Price increase from tariffs on automotive industry?

  1. TXRyan

    TXRyan New Member

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    Hey – first time posting, but I’ve been reading while I’m debating buying a 2018 or waiting for the 2019MY. I’m curious as to what everyone’s thoughts are regarding the potential for tariffs and their effect on prices. I’m not sure on the percentage of foreign parts on a wrangler, but I imagine there’s some. Would this change anyone’s purchase timing? Even if there is a low number of parts effected by a tariff if seems like FCA might want to capitalize on the higher price of competitor vehicles and increase the price regardless.
     
  2. The_Phew

    The_Phew Well-Known Member

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    #2 Jul 19, 2018
    Last edited: Jul 19, 2018
    The tariffs are going to hit EVERY automaker hard, and the Wrangler won't be spared. Raw materials (steel/AL) costs have already gone up uniformly (FCA passed those on with a price hike earlier this year), and many of the other parts will be hit by these tariffs. The only question is will FCA eat those costs, or raise prices. I expect it'll be a mix of both.

    My wife works for a large consumer products company, and their response to the tariffs has been to cut U.S. manufacturing jobs and move more production to Asia, to defray the overall cost impact. I doubt that was the intended effect, but Cheeto von Tweeto was never known for his understanding of global economics.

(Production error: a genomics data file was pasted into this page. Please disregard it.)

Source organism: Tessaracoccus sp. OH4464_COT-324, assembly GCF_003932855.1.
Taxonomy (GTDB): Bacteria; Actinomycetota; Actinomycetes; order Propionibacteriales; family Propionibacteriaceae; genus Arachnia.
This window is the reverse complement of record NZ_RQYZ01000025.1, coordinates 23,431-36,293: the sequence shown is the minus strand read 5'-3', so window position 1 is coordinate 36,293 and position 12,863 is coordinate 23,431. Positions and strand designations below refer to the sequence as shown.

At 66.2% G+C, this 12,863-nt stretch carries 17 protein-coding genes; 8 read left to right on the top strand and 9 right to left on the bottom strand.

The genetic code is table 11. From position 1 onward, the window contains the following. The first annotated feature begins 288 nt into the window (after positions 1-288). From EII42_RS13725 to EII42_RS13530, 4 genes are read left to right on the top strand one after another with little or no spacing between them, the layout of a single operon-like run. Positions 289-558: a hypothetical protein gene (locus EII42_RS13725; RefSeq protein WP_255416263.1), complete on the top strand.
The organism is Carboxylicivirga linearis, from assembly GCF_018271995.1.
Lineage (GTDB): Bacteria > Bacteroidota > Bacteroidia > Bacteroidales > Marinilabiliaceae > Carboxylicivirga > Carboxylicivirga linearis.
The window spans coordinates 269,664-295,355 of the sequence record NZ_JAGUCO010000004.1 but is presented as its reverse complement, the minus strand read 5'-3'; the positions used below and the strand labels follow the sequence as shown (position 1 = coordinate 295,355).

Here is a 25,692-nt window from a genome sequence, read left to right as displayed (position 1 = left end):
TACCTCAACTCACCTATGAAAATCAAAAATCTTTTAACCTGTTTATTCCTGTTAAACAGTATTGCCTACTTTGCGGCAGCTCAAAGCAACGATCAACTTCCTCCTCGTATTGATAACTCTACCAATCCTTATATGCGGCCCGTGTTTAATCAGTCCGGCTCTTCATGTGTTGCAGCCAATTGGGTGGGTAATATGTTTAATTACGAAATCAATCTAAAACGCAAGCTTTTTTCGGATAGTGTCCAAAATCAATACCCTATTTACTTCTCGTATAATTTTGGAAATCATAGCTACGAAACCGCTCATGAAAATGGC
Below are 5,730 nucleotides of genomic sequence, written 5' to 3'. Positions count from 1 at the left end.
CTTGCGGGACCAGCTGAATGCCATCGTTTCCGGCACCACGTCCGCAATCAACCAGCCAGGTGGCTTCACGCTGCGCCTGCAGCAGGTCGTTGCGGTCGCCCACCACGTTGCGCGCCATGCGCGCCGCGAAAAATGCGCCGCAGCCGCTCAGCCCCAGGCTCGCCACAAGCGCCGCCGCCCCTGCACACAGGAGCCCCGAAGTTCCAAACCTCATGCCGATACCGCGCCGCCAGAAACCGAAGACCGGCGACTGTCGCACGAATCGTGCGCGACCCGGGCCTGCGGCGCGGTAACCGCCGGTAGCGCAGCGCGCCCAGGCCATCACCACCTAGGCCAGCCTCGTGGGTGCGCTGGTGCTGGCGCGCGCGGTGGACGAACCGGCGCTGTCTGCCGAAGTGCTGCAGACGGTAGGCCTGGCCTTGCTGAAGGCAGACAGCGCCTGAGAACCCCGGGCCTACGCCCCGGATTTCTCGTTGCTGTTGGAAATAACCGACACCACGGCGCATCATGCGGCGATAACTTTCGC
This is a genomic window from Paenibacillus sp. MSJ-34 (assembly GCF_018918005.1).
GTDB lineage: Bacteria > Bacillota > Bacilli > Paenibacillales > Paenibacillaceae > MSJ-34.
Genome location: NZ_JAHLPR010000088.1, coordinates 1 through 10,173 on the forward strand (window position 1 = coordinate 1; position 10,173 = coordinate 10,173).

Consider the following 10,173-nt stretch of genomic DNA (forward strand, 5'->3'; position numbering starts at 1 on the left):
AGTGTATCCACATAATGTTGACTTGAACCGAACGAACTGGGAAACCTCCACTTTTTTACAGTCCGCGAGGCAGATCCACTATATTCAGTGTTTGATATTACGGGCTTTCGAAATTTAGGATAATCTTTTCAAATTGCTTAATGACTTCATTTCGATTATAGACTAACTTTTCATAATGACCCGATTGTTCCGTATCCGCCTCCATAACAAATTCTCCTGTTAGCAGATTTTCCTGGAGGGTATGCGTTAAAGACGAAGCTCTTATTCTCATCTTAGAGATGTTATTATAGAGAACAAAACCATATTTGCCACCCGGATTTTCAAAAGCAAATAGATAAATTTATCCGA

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  3. Rockreid

    Rockreid Well-Known Member

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    All of the 2019 models I’ve read about across the industry and getting anywhere from a $500 to $2000 price increase depending on how high the sticker price already is. The Ford Fusion is getting a huge price increase in its top trim level..probably apples to bananas. But anyway we have yet to see the real impacts of tariffs because most haven’t even been implemented yet in full force. If all of the worldwide tariff threats become reality then we are in for some serious sticker shock across the board on store shelves and car dealers. There is no way manufacturers are going simply eat all of the extra costs involved in manufacturing.
     
  4. crazychile

    crazychile Well-Known Member

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    It's almost always better to buy now. Your dollar today is always worth more than the same dollar in the future due to inflation and interest rates that usually trend upward until a peak, crash, rebuild period.

    Tariffs are a temporary corrective action. Prices may increase due to tariffs in the short term, but will eventually stabilize, all other things remaining equal. If manufacturing jobs return in significant numbers, this will increase revenue and wages more than enough to offset price increases. Right now is the painful period because people want to focus on the short term before the rebuilding and market stabilization is realized.
     
  5. Litfuse

    Litfuse Well-Known Member

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    Used car prices are going to hold strong, that is for sure.
     
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